# Similarity between triangles

1. Jan 19, 2008

### disregardthat

Hi, do anyone know a proof of this converse:

"If, A,B,C,D,E and F are points in the plane and $$\frac{AB}{BC}=\frac{DE}{EF}$$, then triangles ABC and DEF are similar."

Last edited: Jan 19, 2008
2. Jan 19, 2008

### EnumaElish

What is your definition of similar?

3. Jan 19, 2008

### disregardthat

Oh, with similiar I mean that the triangles are equiangular.

With $$\angle ABC = \angle DEF$$ and $$\angle ABC = \angle DEF$$

Last edited: Jan 19, 2008
4. Jan 19, 2008

### EnumaElish

Do you mean /_ABC = /_ DEF and /_BCA = /_EFD ? (You repeated yourself.)

Last edited: Jan 19, 2008
5. Jan 19, 2008

### disregardthat

Yes, I meant the last thing you said. (Getting late.)

6. Jan 19, 2008

### jdg812

No one knows a proof, because such a proof doesn’t exist.

PS
But in the case AB:BC:CA = DE:EF:FD, proof is trivial

7. Jan 19, 2008

### disregardthat

Forgot to mention that they share the angle between the sides AB and BC, and DE and EF.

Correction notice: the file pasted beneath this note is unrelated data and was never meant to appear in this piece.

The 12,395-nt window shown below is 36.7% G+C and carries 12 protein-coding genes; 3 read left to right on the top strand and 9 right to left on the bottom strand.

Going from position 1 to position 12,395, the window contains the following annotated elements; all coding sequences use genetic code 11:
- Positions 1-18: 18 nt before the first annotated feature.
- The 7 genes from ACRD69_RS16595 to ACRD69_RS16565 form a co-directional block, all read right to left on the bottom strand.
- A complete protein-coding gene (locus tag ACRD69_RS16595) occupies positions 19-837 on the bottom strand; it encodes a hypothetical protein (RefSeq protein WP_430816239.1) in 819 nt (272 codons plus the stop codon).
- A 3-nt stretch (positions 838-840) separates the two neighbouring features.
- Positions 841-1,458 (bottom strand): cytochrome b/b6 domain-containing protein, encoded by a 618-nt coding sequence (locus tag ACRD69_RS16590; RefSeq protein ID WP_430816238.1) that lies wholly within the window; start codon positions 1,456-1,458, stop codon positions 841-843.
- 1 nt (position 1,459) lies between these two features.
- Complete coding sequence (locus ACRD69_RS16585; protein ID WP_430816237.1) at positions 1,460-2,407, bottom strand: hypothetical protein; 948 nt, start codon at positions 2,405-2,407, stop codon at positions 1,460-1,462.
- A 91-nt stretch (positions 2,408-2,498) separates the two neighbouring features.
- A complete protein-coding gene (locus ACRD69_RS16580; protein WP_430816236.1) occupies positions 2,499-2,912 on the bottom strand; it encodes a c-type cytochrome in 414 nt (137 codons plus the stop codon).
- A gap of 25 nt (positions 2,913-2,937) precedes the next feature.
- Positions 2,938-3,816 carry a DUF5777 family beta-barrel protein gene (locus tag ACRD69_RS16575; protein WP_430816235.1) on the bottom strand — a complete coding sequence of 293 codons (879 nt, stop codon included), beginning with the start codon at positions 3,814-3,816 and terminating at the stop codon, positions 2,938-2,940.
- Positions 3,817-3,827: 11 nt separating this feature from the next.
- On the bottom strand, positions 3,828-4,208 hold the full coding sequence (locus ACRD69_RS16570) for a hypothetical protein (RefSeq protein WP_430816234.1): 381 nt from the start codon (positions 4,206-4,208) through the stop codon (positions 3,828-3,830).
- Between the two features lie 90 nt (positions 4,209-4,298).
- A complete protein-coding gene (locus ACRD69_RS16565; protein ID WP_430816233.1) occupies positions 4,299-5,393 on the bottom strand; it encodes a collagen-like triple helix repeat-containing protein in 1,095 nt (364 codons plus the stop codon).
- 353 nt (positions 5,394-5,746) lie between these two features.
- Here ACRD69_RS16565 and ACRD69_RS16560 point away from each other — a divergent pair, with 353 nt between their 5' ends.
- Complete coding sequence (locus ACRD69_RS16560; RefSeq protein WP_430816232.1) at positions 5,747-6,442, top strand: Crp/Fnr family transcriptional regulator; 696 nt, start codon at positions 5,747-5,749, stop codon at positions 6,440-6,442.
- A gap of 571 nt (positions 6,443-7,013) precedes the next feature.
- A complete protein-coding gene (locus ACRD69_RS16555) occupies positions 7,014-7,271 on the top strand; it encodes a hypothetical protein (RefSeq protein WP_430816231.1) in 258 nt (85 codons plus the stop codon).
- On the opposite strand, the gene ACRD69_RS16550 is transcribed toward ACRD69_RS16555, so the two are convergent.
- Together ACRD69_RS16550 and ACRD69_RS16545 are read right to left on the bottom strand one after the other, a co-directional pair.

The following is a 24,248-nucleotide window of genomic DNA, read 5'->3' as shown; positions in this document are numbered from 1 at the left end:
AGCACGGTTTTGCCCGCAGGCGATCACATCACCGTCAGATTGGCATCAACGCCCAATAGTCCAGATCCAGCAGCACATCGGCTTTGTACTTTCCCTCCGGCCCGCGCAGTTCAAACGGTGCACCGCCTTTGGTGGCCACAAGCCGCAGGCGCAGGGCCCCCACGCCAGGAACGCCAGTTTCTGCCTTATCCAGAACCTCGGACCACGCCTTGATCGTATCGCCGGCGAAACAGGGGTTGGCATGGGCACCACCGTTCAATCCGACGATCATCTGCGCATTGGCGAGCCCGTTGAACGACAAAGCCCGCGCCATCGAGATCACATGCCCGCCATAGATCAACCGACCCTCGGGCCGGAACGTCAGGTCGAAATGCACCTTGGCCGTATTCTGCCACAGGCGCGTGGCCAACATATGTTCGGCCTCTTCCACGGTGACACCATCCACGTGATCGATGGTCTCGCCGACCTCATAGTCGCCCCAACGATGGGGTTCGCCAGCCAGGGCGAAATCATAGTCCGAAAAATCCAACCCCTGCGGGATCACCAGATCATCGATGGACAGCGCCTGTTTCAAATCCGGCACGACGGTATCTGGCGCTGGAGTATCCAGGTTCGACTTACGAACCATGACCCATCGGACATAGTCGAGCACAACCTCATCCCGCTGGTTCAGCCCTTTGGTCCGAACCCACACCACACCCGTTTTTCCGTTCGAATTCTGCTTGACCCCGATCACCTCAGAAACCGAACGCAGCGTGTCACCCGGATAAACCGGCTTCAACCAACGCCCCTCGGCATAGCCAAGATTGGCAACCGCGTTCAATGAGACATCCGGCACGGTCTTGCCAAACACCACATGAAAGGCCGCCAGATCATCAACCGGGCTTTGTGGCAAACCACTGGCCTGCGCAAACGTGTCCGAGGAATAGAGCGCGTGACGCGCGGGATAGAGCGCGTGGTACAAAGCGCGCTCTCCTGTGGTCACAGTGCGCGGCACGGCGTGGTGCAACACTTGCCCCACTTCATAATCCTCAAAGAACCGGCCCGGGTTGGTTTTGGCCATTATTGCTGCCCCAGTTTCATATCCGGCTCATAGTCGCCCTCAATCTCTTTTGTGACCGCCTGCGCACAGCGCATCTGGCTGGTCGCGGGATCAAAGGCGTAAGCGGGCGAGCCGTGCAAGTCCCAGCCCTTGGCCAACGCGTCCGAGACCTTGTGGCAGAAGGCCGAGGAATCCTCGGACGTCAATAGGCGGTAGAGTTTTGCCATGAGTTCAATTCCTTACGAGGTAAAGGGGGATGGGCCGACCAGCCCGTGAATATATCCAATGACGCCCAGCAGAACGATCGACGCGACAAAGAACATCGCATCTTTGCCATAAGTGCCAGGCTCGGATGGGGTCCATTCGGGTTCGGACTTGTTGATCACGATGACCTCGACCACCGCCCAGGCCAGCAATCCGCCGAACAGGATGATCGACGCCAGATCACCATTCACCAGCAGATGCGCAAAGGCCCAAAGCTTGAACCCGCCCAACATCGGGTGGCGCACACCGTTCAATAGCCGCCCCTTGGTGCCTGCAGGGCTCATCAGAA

Oh, and the expression should not look like that either...

It's $$\frac{AB}{DE}=\frac{EF}{BC}$$

EDIT: Anyway, I have proven it now...

Last edited: Jan 19, 2008
8. Jan 19, 2008

### jdg812

Still not enough for similarity... :rofl:

If you forget as well to mention that equal angles are /_ABC and /_ DEF, proof is trivial.
If other angles, proof doesn't exist.

9. Jan 19, 2008

### disregardthat

There has been to many faults here. I will sum it up and see what I find out!

10. Jan 19, 2008

### jdg812

After your editions (bolded) proof is not possible

It must be

$$\frac{AB}{DE}=\frac{BC}{EF}$$

OR

$$\frac{AB}{BC}=\frac{DE}{EF}$$

Last edited: Jan 19, 2008
11. Jan 19, 2008

### disregardthat

Ok, I have summed it up now. I am trying to prove the converse of the intersecting chords theorem, in the case where the point of intersection is inside the circle...

We have that the line segments AB and CD meet at X. So the opposite angles at X are equal. We translate the triangles to the triangle with sides XAD, XCB and with AB and DC joined. Now the angle at X is a, and $\frac{XA}{XC}=\frac{XD}{XB}$. This is a sufficient condition for the triangles XAC and XDB to be similar, as corresponding sides have the same ratio, and the included angle is equal. Thus is the angle XDB equal to the angle XAC, and by the converse of the angles subtended by the same arc theorem, ACBD are concyclic points, so AB and CD are chords in a circle. Does this look ok to you? The other cases of the converse goes something in the same way.

Last edited: Jan 19, 2008